For recently Completed rules, the counts are 106 Deregulatory and 34 Regulatory, for a seemingly still healthy ratio of 3.1-to-one. Likewise, in the “active” (pre-rule, proposed, and final) category, there are 522 “deregulatory” and 211 “regulatory” actions in the pipeline, for a 2.5-to-one ratio. The table depicts both of these elements.
The E.O. 13771 directive applies to “significant” rules, however, so let’s see where things stands now for completed significant rules.
As the table details, of the 106 completed “deregulatory” actions in the Fall 2019 Agenda, just 11 are in the “economically significant” category. Twenty-six completed deregulatory rules in the table are deemed “other significant.” As for “regulatory” actions, 34 completed ones appear in the Spring Agenda, with 16 of them deemed “economically significant” and 12 “other significant.”
So there are 37 significant deregulatory actions overall, but also 28 significant regulatory ones. The ratio here does not meet the required one-in-two out criterion as it has in past fiscal year-end updates.
Increasingly, “significant” actions appear to be getting overwhelmed, such that enlisting other deregulatory but not significant measures will be needed to make the ratios work. That move is still acceptable as far as the executive order’s no-net-cost mandate is concerned, but troubling if one’s hope was rollback of the administrative state.
Significant “Active” Deregulatory and Regulatory Actions Need Attention to Make 2-for-1 Work Again
Active actions—those sitting in the pipeline at the “pre-rule,” “proposed,” and “final” rule stages—might be thought of as rules in the production process. The table above shows that a total of 522 deregulatory “active” actions in play well exceed 211 regulatory ones, for a 2.5-to-one margin overall when non-significant rules are included.
As non-completed actions, these rules are not obligated at this point to meet the two-for-one goals, but they might be regarded a leading indicator.
Of more concern are the costlier subsets of active rules. There are 39 economically significant regulatory actions in the table, but only 20 economically significant deregulatory actions in play, potentially putting two for one on a path to being inverted, not just unmet. In the “other significant” category, 136 regulatory actions are outweighed by 174 deregulatory ones, but not by a factor of two-to-one. Since active rules encompass both proposed and final undertakings, there is time to course-correct as rules in the pipeline move closer toward finalization.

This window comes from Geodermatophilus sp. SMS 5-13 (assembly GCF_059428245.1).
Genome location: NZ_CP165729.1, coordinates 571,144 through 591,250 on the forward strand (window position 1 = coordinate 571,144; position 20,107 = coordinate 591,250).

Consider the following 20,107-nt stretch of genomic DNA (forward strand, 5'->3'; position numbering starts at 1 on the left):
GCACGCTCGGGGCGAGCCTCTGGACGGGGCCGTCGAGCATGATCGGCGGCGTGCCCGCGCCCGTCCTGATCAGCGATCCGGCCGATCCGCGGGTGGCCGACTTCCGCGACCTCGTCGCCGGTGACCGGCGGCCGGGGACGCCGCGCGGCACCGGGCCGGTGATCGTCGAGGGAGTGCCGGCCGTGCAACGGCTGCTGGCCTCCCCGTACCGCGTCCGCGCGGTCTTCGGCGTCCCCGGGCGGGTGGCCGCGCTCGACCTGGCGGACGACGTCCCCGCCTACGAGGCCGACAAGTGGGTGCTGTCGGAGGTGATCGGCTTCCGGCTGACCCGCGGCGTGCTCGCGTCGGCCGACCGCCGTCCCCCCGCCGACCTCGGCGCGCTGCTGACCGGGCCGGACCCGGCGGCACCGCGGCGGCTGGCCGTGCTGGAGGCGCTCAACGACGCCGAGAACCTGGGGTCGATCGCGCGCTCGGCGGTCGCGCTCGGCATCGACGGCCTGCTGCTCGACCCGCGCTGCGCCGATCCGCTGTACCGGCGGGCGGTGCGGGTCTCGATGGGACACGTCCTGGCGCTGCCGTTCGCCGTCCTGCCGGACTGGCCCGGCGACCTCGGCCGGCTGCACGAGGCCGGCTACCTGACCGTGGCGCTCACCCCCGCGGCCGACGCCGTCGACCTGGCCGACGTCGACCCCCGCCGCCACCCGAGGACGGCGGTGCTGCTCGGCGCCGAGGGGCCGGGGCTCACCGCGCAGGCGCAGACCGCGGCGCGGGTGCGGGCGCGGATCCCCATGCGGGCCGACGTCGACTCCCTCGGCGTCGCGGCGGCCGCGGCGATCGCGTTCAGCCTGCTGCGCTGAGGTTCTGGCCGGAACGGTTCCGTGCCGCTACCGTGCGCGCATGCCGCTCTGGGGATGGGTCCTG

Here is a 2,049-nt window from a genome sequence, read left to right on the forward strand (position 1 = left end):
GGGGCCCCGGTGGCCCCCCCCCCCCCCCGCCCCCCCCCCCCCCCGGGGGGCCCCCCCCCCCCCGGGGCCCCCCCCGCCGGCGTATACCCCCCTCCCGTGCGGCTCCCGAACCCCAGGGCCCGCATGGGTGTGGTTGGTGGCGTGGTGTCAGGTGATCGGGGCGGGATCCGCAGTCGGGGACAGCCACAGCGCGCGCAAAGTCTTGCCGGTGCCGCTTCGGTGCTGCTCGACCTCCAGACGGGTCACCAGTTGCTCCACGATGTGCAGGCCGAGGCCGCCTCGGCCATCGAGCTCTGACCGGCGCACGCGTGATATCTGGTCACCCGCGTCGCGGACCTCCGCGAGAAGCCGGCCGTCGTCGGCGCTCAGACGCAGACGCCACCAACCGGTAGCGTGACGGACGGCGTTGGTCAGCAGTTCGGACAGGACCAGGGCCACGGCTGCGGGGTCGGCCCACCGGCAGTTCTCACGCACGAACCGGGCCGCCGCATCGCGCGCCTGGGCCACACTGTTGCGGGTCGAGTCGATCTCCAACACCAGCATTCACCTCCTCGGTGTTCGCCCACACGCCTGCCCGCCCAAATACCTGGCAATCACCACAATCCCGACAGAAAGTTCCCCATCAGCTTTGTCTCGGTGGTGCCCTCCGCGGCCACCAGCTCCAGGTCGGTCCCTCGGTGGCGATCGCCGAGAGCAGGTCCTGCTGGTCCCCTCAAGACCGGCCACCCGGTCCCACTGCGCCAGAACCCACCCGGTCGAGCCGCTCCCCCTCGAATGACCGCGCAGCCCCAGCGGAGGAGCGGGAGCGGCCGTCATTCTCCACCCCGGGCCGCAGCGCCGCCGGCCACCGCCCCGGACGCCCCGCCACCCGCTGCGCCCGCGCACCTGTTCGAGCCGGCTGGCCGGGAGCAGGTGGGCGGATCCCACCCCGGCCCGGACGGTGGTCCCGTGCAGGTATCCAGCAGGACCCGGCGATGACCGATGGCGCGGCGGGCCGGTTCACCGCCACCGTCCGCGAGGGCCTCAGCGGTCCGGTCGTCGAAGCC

Warning Signs: “Long-term” Planned Regulatory Actions Greatly Outstrip Deregulatory Ones
The “Long-term” rules category makes the concern over the longevity of one-in, two out even clearer. Here, agencies unabashedly show they plan more regulating than deregulating. At the moment, agencies anticipate 79 “regulatory” actions but only 61 “deregulatory” ones, and the situation is far worse for the costlier “economically significant” and “significant” subsets.
The fact that only two economically significant long-term deregulatory actions are listed as planned this deep into Trump’s term is a concern. By contrast, 12 economically significant regulatory actions are planned. “Other significant” long-term regulatory actions also exceed deregulatory ones by more than 3-to-1. How will those be offset?
These are warning signs because the more costly rule subsets are presumably where tomorrow’s cost savings need to come from. The “long-term” category in particular illustrates how regulatory liberalization will require congressional action, but Democrats have no interest in working with Trump on any of this, of course.
What next? Trump’s two-for-one policy does not cover every part of the regulatory apparatus. It doesn’t apply, for example, to “non-significant” rules nor to rules mandated by Congress (as opposed to those agencies self-generate) although agencies have been reducing these. It also does not apply to the so-called independent agencies like the Federal Communications Commission (FCC) or the Consumer Financial Protection Bureau (CFPB). Regulatory liberalization measures can exceed what we see just in the Unified Agenda. It can include some rollbacks of guidance documents, which do not generally appear in the Unified Agenda, in addition to formal rules. These need to be better accounted for to get a more complete picture of what the administration is doing, and to that end, there will now be more formal roundups of those informal documents too, because without a similar “status report” like what Trump has given us for two-for-one and for caps, we miss their impact.
I have noted before that the Trump reforms have not changed the fundamental regulatory impulses of the bureaucracy. Agencies like the FCC, the CFPB, and the Environmental Protection Agency have shifted gears under pressure from the current administration; but the increase in deregulatory actions will be transitory unless Congress enacts longer-term regulatory reform, and unless guidance documents are addressed.